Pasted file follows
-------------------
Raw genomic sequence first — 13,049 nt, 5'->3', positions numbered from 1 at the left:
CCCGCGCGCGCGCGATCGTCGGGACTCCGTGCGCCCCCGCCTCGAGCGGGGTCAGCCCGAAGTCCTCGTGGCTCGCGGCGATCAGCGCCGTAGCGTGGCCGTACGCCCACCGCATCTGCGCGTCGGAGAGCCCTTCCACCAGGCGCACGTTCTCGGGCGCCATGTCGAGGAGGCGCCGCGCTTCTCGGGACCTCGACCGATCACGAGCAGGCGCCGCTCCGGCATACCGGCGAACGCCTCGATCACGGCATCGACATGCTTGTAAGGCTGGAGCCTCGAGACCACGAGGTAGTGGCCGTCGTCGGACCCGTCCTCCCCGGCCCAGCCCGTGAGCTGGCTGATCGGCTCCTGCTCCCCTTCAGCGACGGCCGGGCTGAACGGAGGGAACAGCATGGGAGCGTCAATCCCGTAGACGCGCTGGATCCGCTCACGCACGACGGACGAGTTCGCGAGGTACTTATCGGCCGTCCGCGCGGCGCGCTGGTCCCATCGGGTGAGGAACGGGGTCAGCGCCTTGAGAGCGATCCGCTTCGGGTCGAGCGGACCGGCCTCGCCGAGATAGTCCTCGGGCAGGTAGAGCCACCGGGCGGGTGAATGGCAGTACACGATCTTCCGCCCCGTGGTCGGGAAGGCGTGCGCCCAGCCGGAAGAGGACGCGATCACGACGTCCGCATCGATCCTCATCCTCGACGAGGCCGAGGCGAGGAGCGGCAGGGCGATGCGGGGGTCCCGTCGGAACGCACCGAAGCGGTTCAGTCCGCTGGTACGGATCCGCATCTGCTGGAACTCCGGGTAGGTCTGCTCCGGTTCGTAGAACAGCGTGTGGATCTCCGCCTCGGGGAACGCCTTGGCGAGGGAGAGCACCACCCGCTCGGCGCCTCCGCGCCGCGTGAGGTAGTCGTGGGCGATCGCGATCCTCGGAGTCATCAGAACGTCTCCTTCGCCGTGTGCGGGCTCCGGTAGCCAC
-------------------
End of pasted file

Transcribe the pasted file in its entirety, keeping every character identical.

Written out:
Raw genomic sequence first — 13,049 nt, 5'->3', positions numbered from 1 at the left:
CCCGCGCGCGCGCGATCGTCGGGACTCCGTGCGCCCCCGCCTCGAGCGGGGTCAGCCCGAAGTCCTCGTGGCTCGCGGCGATCAGCGCCGTAGCGTGGCCGTACGCCCACCGCATCTGCGCGTCGGAGAGCCCTTCCACCAGGCGCACGTTCTCGGGCGCCATGTCGAGGAGGCGCCGCGCTTCTCGGGACCTCGACCGATCACGAGCAGGCGCCGCTCCGGCATACCGGCGAACGCCTCGATCACGGCATCGACATGCTTGTAAGGCTGGAGCCTCGAGACCACGAGGTAGTGGCCGTCGTCGGACCCGTCCTCCCCGGCCCAGCCCGTGAGCTGGCTGATCGGCTCCTGCTCCCCTTCAGCGACGGCCGGGCTGAACGGAGGGAACAGCATGGGAGCGTCAATCCCGTAGACGCGCTGGATCCGCTCACGCACGACGGACGAGTTCGCGAGGTACTTATCGGCCGTCCGCGCGGCGCGCTGGTCCCATCGGGTGAGGAACGGGGTCAGCGCCTTGAGAGCGATCCGCTTCGGGTCGAGCGGACCGGCCTCGCCGAGATAGTCCTCGGGCAGGTAGAGCCACCGGGCGGGTGAATGGCAGTACACGATCTTCCGCCCCGTGGTCGGGAAGGCGTGCGCCCAGCCGGAAGAGGACGCGATCACGACGTCCGCATCGATCCTCATCCTCGACGAGGCCGAGGCGAGGAGCGGCAGGGCGATGCGGGGGTCCCGTCGGAACGCACCGAAGCGGTTCAGTCCGCTGGTACGGATCCGCATCTGCTGGAACTCCGGGTAGGTCTGCTCCGGTTCGTAGAACAGCGTGTGGATCTCCGCCTCGGGGAACGCCTTGGCGAGGGAGAGCACCACCCGCTCGGCGCCTCCGCGCCGCGTGAGGTAGTCGTGGGCGATCGCGATCCTCGGAGTCATCAGAACGTCTCCTTCGCCGTGTGCGGGCTCCGGTAGCCAC